Properties designated as Tier IV would not be allowed to have septic systems in new major residential subdivisions, defined in Howard as land split into five or more lots. In the rural conservation district, McLaughlin said the typical lot size is 4.25 acres.

McLaughlin said the rural conservation zoning district has 61 properties not already protected from development through the county's agricultural preservation program or other easements that are large enough to accommodate a major residential subdivision. Together, the 61 properties have enough land to be split into 431 lots.

"Of the 431 lots that could be lost ... most of them are in for grandfathering," McLaughlin said at last week's council work session.

In addition to the grandfathering, McLaughlin said the law allows property owners to sell their development rights through the county's density exchange program.

Fox, who represents the rural west, said taking away the development rights of those 61 properties would affect their underlying values, which most owners use as collateral when borrowing money to operate their farms.

"Those underlying property values are what allows them to borrow for their equipment or their seed," Fox said.

'Can't afford to lose it'

Hall said coming up with an appropriate grandfathering process was one of the more complex and contentious aspects of the bill, but he believes the law sets the bar at an appropriate level, given the various steps and time involved.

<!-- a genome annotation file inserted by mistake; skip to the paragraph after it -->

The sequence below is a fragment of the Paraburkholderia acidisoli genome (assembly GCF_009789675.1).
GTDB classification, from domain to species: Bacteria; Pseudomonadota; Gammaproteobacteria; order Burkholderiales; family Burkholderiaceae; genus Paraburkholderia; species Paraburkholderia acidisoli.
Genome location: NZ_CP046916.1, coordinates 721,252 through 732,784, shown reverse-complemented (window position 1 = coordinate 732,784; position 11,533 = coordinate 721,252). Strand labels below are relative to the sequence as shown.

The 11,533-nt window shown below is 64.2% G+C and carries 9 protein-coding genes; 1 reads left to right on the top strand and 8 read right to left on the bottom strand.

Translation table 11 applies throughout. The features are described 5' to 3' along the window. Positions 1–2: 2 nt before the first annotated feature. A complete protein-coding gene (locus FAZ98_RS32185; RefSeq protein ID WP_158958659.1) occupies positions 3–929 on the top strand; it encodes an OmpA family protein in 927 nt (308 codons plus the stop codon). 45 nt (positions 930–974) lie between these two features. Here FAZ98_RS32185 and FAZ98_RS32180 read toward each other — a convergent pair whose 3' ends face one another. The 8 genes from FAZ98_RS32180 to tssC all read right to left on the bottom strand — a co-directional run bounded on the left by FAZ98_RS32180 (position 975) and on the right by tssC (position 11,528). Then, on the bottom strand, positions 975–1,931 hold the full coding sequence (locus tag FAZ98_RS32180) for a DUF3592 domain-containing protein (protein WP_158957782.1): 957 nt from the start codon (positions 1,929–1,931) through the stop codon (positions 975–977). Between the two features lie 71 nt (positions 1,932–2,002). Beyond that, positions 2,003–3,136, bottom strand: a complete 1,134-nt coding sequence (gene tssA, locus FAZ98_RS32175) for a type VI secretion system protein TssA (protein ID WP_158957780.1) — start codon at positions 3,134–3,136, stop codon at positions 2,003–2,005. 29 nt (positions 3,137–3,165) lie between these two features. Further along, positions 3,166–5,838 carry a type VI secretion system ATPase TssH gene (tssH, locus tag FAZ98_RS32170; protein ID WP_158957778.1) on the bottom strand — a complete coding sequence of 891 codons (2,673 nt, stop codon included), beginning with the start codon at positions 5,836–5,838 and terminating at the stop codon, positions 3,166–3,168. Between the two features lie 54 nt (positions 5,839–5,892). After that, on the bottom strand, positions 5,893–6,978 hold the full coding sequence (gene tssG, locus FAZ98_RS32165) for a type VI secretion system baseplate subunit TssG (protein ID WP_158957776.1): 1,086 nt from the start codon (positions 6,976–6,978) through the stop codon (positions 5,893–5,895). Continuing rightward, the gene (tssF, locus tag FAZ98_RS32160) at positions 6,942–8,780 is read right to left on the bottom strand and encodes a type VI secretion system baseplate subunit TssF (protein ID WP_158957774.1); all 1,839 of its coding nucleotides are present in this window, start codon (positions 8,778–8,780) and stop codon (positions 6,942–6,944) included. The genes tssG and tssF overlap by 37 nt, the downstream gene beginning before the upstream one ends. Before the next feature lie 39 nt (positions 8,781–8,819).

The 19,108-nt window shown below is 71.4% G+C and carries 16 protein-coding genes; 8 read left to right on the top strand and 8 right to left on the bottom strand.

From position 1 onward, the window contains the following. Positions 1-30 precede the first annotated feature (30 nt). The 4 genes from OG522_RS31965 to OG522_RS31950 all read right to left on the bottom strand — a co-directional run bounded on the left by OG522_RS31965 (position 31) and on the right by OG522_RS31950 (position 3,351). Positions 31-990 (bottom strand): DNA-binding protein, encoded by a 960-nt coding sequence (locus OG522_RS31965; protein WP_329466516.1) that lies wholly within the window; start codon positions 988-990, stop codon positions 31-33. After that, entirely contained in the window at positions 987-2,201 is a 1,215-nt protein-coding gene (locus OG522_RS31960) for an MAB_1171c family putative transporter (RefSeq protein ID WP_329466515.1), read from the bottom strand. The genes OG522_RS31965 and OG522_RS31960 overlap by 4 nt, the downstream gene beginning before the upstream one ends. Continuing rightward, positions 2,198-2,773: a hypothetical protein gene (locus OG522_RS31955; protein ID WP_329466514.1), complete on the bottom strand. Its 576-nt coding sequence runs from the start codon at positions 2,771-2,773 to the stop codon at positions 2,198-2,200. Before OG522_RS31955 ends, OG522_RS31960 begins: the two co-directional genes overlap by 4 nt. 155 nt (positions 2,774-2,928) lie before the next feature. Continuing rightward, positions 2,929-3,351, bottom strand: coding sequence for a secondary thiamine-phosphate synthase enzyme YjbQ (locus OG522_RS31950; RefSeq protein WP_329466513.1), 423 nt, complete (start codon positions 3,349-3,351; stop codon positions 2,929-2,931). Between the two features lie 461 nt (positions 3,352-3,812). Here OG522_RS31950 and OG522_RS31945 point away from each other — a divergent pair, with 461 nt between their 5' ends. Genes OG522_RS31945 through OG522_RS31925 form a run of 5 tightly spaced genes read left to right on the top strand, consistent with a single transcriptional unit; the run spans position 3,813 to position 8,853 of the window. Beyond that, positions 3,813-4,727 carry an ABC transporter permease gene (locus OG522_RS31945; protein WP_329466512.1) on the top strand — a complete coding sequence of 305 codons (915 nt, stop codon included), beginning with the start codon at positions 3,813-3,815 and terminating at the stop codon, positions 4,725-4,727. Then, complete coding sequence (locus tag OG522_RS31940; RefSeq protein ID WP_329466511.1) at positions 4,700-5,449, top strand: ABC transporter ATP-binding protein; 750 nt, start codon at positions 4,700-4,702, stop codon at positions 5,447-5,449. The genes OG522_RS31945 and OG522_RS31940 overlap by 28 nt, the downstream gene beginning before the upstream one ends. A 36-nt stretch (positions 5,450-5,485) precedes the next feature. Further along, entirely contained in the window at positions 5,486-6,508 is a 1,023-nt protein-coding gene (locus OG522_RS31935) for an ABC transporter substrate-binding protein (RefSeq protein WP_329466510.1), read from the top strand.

To qualify for grandfathering, Howard property owners must have applied for soil percolation testing with the county Health Department by July 1. Applying for percolation testing, which would determine if their land could accommodate a septic system, costs property owners $506 per lot for up to 10 lots or $512 per lot for 11 or more lots.

After passing the soil percolation test, the property owner must then submit a preliminary subdivision plan to the county within 18 months. Paying for design and engineering of the plans is expected to cost thousands more dollars.

The county must approve the plan by Oct. 1, 2016, for the property to be grandfathered.

Once the plan is approved, a public road must be put in for the property to be legally recorded as a subdivision.

Council members fear the grandfathering process is so costly that property owners will have no choice but to partner with developers and build homes on the land.

If his land ends up in Tier IV, as is proposed, Cissel, who is in debt and has already had to borrow money to pay for the percolation applications, said he sees no other option.

"We can't afford to lose it," he said. "We've got to develop it."

'Much weaker'

The septic bill has been a priority of O'Malley's in the past two General Assembly sessions.

Though weaker than the 2011 proposal that failed, the Sustainable Growth and Agricultural Preservation Act of 2012 was still not palatable to most state lawmakers until it was heavily amended in the last few weeks of the General Assembly session.

The amendment that brought several lawmakers on board eliminated the provision giving the state final approval of tiers. Another amendment added the grandfathering provision.